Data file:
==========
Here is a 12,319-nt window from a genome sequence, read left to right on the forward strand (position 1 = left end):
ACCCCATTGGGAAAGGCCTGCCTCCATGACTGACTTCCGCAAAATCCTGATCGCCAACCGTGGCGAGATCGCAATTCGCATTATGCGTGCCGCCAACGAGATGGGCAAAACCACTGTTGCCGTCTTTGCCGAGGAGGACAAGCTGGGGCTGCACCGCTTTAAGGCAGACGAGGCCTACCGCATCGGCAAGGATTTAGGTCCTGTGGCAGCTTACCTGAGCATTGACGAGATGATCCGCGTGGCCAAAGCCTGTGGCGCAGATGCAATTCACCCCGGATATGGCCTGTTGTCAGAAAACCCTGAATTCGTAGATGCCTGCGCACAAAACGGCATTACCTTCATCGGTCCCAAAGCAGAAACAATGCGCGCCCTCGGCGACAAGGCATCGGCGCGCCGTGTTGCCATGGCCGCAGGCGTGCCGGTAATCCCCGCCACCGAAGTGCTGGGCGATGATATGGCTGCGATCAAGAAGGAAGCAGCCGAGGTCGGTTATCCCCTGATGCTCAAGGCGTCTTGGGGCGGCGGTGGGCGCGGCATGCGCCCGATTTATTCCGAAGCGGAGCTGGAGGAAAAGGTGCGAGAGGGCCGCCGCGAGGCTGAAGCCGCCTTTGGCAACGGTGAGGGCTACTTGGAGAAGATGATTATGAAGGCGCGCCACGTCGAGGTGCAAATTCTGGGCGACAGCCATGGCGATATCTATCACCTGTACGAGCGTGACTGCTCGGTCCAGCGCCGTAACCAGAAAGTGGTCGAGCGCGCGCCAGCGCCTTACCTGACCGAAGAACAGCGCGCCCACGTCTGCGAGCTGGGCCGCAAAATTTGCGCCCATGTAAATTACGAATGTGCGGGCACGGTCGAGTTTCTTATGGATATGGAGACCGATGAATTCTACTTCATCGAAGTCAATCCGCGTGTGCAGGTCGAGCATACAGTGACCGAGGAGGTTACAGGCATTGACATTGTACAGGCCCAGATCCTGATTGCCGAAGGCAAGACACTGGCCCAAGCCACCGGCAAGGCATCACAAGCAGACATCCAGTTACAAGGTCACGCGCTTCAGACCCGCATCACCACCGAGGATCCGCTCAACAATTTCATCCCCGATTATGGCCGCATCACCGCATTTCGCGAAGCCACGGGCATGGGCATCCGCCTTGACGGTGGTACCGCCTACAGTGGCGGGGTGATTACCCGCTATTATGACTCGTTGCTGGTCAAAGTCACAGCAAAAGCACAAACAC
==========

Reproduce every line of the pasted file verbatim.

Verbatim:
Here is a 12,319-nt window from a genome sequence, read left to right on the forward strand (position 1 = left end):
ACCCCATTGGGAAAGGCCTGCCTCCATGACTGACTTCCGCAAAATCCTGATCGCCAACCGTGGCGAGATCGCAATTCGCATTATGCGTGCCGCCAACGAGATGGGCAAAACCACTGTTGCCGTCTTTGCCGAGGAGGACAAGCTGGGGCTGCACCGCTTTAAGGCAGACGAGGCCTACCGCATCGGCAAGGATTTAGGTCCTGTGGCAGCTTACCTGAGCATTGACGAGATGATCCGCGTGGCCAAAGCCTGTGGCGCAGATGCAATTCACCCCGGATATGGCCTGTTGTCAGAAAACCCTGAATTCGTAGATGCCTGCGCACAAAACGGCATTACCTTCATCGGTCCCAAAGCAGAAACAATGCGCGCCCTCGGCGACAAGGCATCGGCGCGCCGTGTTGCCATGGCCGCAGGCGTGCCGGTAATCCCCGCCACCGAAGTGCTGGGCGATGATATGGCTGCGATCAAGAAGGAAGCAGCCGAGGTCGGTTATCCCCTGATGCTCAAGGCGTCTTGGGGCGGCGGTGGGCGCGGCATGCGCCCGATTTATTCCGAAGCGGAGCTGGAGGAAAAGGTGCGAGAGGGCCGCCGCGAGGCTGAAGCCGCCTTTGGCAACGGTGAGGGCTACTTGGAGAAGATGATTATGAAGGCGCGCCACGTCGAGGTGCAAATTCTGGGCGACAGCCATGGCGATATCTATCACCTGTACGAGCGTGACTGCTCGGTCCAGCGCCGTAACCAGAAAGTGGTCGAGCGCGCGCCAGCGCCTTACCTGACCGAAGAACAGCGCGCCCACGTCTGCGAGCTGGGCCGCAAAATTTGCGCCCATGTAAATTACGAATGTGCGGGCACGGTCGAGTTTCTTATGGATATGGAGACCGATGAATTCTACTTCATCGAAGTCAATCCGCGTGTGCAGGTCGAGCATACAGTGACCGAGGAGGTTACAGGCATTGACATTGTACAGGCCCAGATCCTGATTGCCGAAGGCAAGACACTGGCCCAAGCCACCGGCAAGGCATCACAAGCAGACATCCAGTTACAAGGTCACGCGCTTCAGACCCGCATCACCACCGAGGATCCGCTCAACAATTTCATCCCCGATTATGGCCGCATCACCGCATTTCGCGAAGCCACGGGCATGGGCATCCGCCTTGACGGTGGTACCGCCTACAGTGGCGGGGTGATTACCCGCTATTATGACTCGTTGCTGGTCAAAGTCACAGCAAAAGCACAAACAC